This is a taxing government. It is not rapacious but it has a bias towards more tax, not less. Thursday’s adjustment of tax on working families with children does not change that.
The long list of Michael Cullen’s rises in tax and government charges is now regularly recited by National and ACT MPs, with United Future chiming in in a minor key. At National’s southern regional conference in Queenstown on Saturday David Carter did just that, credibly also implying that more is to come. It went down a treat.
High on any list is the 39c top tax rate on incomes over $60,000. Introduced in 2000, it is now scooping up far more than the 5 per cent Labour promised as its upper limit in 1999. Moreover, average individual earnings are now significantly above the $38,000 point at which the 33c rate cuts in, so tax extracts a growing share of the average earner’s income as it rises.
Not that most people do that calculation. The corrosion is masked by the fact that there is some more money on the pay slip. Only over time — probably not in time for the next election — will it dawn on most victims.
Yet Cullen is resolutely against lifting the threshold to push the 33c rate back above the average earner’s income — let alone actually reducing the rate. The same goes for the 39c threshold and rate.
He wants the loot to redress “deficits”: in infrastructure (mostly below-the-line — capital — spending but it does have above-the-line — current spending — implications), in future funding of pensions, in education and in social services.
And he wants to lift the living standard of low-income people and working families. That is the thrust of Thursday’s Budget: to redistribute from the better-off to the least- and less-well-off. That is what Labour governments do.
It also snookers National. Because it must remain committed to macroeconomic stability, National cannot do a George Bush, slash tax and plunge into Budget deficits. It must also not risk votes in middle New Zealand, a fair slice of which will likely benefit from Cullen’s Budget largesse, so it can’t easily unroll what Cullen does on Thursday — at least such of it as is in place by the next election.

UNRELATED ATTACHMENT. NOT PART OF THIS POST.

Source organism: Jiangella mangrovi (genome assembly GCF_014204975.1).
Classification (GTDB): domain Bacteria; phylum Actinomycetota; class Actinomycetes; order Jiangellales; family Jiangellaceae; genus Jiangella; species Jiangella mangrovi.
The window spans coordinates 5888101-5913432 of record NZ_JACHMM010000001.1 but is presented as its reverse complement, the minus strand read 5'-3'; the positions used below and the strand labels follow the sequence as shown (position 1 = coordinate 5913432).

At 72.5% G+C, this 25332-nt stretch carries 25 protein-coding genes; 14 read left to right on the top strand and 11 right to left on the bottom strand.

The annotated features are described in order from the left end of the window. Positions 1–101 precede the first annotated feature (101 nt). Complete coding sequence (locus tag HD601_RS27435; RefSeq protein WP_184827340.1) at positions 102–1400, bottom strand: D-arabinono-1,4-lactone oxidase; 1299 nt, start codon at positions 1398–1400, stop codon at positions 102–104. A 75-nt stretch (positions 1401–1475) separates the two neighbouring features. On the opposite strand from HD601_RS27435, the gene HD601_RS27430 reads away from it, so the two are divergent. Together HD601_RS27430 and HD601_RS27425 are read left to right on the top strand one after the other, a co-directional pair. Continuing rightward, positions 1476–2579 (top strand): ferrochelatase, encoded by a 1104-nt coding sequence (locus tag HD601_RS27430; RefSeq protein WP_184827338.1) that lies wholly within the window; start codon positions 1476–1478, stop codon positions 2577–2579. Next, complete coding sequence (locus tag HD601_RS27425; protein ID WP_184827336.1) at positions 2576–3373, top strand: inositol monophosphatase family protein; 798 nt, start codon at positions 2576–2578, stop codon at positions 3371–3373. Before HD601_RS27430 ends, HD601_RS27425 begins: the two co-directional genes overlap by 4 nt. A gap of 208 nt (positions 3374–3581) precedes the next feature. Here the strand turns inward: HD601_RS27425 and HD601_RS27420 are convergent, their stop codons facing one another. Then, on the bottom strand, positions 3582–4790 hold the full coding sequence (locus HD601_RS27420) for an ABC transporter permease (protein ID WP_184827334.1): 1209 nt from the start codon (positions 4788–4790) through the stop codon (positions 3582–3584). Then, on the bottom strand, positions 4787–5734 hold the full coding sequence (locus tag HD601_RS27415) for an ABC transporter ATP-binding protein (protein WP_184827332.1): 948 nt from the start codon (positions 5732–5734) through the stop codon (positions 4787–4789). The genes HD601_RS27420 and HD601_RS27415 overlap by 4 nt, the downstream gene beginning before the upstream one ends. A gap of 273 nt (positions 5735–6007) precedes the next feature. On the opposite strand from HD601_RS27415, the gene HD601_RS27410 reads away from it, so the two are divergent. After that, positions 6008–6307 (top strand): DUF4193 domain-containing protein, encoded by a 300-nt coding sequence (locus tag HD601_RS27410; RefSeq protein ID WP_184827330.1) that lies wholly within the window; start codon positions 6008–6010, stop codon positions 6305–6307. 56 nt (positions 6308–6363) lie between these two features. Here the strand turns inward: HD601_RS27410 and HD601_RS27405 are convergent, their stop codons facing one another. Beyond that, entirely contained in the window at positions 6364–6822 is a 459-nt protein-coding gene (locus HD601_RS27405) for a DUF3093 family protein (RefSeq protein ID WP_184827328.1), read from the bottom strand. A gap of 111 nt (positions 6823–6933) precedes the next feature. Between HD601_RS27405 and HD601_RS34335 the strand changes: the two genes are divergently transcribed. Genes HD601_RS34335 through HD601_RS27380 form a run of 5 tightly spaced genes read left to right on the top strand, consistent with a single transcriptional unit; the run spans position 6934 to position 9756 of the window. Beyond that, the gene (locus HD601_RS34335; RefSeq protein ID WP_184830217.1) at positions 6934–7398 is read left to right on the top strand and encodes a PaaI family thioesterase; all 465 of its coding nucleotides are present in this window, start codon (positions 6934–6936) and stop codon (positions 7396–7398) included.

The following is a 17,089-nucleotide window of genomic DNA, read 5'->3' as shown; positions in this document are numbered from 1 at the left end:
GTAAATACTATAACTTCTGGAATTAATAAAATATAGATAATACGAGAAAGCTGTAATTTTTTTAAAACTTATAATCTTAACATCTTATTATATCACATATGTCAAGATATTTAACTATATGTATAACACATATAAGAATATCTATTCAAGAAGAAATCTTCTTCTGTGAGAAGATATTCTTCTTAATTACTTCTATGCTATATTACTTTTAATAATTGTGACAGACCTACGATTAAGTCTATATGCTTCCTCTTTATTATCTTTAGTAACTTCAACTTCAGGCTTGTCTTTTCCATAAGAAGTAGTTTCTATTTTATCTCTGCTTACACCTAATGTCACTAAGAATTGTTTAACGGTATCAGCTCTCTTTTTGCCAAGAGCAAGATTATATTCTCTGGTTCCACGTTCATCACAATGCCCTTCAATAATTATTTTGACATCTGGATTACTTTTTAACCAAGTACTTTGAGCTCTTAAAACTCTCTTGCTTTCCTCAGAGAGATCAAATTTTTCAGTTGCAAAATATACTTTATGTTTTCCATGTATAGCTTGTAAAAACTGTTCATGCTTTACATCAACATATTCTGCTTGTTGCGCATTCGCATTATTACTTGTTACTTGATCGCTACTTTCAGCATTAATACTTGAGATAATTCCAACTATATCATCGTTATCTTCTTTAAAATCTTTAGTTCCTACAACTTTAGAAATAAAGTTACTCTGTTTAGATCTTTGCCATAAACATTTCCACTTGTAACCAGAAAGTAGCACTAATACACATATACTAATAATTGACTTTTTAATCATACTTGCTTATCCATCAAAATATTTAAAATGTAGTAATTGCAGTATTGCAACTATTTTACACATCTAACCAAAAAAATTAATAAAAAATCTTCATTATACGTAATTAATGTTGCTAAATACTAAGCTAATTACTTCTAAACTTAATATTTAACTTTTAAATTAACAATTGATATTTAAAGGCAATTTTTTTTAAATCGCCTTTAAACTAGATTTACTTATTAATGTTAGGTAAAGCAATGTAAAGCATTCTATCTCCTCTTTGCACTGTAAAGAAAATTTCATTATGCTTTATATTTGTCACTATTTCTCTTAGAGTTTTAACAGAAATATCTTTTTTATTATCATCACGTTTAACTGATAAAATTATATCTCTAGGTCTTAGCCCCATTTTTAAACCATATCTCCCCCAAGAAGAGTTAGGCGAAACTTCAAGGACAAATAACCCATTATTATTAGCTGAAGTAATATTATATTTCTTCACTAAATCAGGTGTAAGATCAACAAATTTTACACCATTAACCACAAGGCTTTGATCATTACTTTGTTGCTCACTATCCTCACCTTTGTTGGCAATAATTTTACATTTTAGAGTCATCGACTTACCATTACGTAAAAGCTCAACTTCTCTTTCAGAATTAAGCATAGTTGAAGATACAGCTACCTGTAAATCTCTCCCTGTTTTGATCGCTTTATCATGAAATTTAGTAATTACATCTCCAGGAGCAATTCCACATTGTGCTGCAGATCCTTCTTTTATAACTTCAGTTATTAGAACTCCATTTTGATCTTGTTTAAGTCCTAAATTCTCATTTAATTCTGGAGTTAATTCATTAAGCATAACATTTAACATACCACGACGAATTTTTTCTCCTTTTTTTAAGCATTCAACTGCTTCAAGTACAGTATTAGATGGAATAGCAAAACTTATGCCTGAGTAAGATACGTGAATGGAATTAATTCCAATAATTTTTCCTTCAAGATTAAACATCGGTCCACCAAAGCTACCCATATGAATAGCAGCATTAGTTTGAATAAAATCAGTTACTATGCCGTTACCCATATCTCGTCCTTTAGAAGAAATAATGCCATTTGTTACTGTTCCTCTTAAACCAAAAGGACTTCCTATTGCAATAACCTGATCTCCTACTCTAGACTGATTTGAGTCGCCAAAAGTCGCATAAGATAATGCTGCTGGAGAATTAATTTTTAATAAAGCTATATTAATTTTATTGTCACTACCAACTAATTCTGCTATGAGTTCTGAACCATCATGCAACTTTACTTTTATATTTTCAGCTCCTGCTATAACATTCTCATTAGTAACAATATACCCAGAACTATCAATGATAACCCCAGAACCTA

Nevertheless, there is a point of difference. Welfare spokesperson Katherine Rich highlighted it at the Queenstown conference. The Cullen tax moves would be at worst a “cruel hoax” on the working families, she said, and at best “churning” — that is, giving people back what has been taxed from them.
Electorally, however, it is a nifty slinter, since for those who get the churned tax back it will be an offset to the 33c.
But there is a cost and it is the cost Rich focused on: it dumps the recipients into dependency on the state. Cutting the rate and/or raising the thresholds avoid this.
Dependency is a point of difference between Labour and National. Dependents mostly don’t like being dependent. Those who are independent wonder why so many are dependent and some resent it.
In her short conference speech Rich highlighted a near doubling of the sickness and invalid benefit rolls during the Clark government’s four and a-half years, due at least in part to some unemployed switching rolls (which, incidentally, takes some gloss off the low unemployment rate). We seem to be a rather ill nation.
The next usual step down that line for someone on the right is to moralise. But Rich instead talked of “a better balance between compassion and fairness”, to get “assistance that does not become dependence”. She did not exploit the punitive option when a questioner invited her to.
But there is a conundrum in that for National: it needs sharp messages to convince voters it is different; but sharp messages might pitch only to the already converted. So it will be interesting to see which route Don Brash’s strategisers point him down when he does his big speech on welfare.
Likewise in education. In his speech at the weekend — presented with forceful clarity and simplicity — Brash made his No 1 pledge for the government he wants to lead “to do its damnedest to ensure every child will get a decent education”, which in the past he has equated with exams and parental choice.
It is Bill English’s job to turn that bumper sticker into sensible policy. Which, largely below the radar, he is doing. In an excellent speech to the regional conference he laid down four simple principles with which most middle New Zealanders could probably connect, combining considerable understanding of recent educational analysis with an innate sense of parents’ hopes and concerns.
This is the National party — a mix of liberal and conservative — that can hold middle New Zealand long-term, the one that dominated the 1950s, 1960s and 1970s. The National party on show so far this year is one fixated on race — a conservative party.
That gives Labour some tactical scope, which Cullen aims to exploit on Thursday. The challenge for National is to outflank him. Rich and English offer some pointers.